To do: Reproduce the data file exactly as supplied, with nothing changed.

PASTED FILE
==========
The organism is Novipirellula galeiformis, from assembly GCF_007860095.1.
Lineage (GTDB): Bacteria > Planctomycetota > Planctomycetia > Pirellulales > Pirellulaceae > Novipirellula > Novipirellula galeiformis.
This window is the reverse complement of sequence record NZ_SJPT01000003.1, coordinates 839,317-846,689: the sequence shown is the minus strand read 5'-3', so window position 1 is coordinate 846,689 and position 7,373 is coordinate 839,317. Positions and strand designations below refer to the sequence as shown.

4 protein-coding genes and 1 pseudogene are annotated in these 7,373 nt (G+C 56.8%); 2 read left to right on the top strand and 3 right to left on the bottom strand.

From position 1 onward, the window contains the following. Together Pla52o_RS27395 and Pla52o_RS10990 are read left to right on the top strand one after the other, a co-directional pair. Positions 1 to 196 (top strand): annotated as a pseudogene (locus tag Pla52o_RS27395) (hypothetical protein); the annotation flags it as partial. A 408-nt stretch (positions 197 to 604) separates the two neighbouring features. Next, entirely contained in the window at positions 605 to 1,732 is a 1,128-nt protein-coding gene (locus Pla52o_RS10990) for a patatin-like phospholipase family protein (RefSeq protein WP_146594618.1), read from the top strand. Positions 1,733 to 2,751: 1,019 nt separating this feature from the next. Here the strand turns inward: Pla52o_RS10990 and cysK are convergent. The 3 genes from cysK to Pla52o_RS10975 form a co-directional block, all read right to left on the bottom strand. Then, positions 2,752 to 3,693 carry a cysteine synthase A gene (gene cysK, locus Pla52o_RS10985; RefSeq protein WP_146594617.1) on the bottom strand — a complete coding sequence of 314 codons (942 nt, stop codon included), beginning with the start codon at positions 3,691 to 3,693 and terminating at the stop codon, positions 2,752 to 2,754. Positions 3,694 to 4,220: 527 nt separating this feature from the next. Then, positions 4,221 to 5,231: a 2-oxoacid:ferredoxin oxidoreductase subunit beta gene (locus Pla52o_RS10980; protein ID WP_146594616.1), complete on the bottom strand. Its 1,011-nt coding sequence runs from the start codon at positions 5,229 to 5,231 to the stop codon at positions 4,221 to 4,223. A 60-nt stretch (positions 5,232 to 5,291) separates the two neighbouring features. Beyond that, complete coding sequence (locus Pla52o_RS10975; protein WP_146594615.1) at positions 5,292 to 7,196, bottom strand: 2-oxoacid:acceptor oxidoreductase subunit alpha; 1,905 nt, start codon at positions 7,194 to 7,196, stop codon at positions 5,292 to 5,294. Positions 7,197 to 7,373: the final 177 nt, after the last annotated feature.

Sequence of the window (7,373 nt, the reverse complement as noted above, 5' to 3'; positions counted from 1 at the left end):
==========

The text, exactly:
The organism is Novipirellula galeiformis, from assembly GCF_007860095.1.
Lineage (GTDB): Bacteria > Planctomycetota > Planctomycetia > Pirellulales > Pirellulaceae > Novipirellula > Novipirellula galeiformis.
This window is the reverse complement of sequence record NZ_SJPT01000003.1, coordinates 839,317-846,689: the sequence shown is the minus strand read 5'-3', so window position 1 is coordinate 846,689 and position 7,373 is coordinate 839,317. Positions and strand designations below refer to the sequence as shown.

4 protein-coding genes and 1 pseudogene are annotated in these 7,373 nt (G+C 56.8%); 2 read left to right on the top strand and 3 right to left on the bottom strand.

From position 1 onward, the window contains the following. Together Pla52o_RS27395 and Pla52o_RS10990 are read left to right on the top strand one after the other, a co-directional pair. Positions 1 to 196 (top strand): annotated as a pseudogene (locus tag Pla52o_RS27395) (hypothetical protein); the annotation flags it as partial. A 408-nt stretch (positions 197 to 604) separates the two neighbouring features. Next, entirely contained in the window at positions 605 to 1,732 is a 1,128-nt protein-coding gene (locus Pla52o_RS10990) for a patatin-like phospholipase family protein (RefSeq protein WP_146594618.1), read from the top strand. Positions 1,733 to 2,751: 1,019 nt separating this feature from the next. Here the strand turns inward: Pla52o_RS10990 and cysK are convergent. The 3 genes from cysK to Pla52o_RS10975 form a co-directional block, all read right to left on the bottom strand. Then, positions 2,752 to 3,693 carry a cysteine synthase A gene (gene cysK, locus Pla52o_RS10985; RefSeq protein WP_146594617.1) on the bottom strand — a complete coding sequence of 314 codons (942 nt, stop codon included), beginning with the start codon at positions 3,691 to 3,693 and terminating at the stop codon, positions 2,752 to 2,754. Positions 3,694 to 4,220: 527 nt separating this feature from the next. Then, positions 4,221 to 5,231: a 2-oxoacid:ferredoxin oxidoreductase subunit beta gene (locus Pla52o_RS10980; protein ID WP_146594616.1), complete on the bottom strand. Its 1,011-nt coding sequence runs from the start codon at positions 5,229 to 5,231 to the stop codon at positions 4,221 to 4,223. A 60-nt stretch (positions 5,232 to 5,291) separates the two neighbouring features. Beyond that, complete coding sequence (locus Pla52o_RS10975; protein WP_146594615.1) at positions 5,292 to 7,196, bottom strand: 2-oxoacid:acceptor oxidoreductase subunit alpha; 1,905 nt, start codon at positions 7,194 to 7,196, stop codon at positions 5,292 to 5,294. Positions 7,197 to 7,373: the final 177 nt, after the last annotated feature.

Sequence of the window (7,373 nt, the reverse complement as noted above, 5' to 3'; positions counted from 1 at the left end):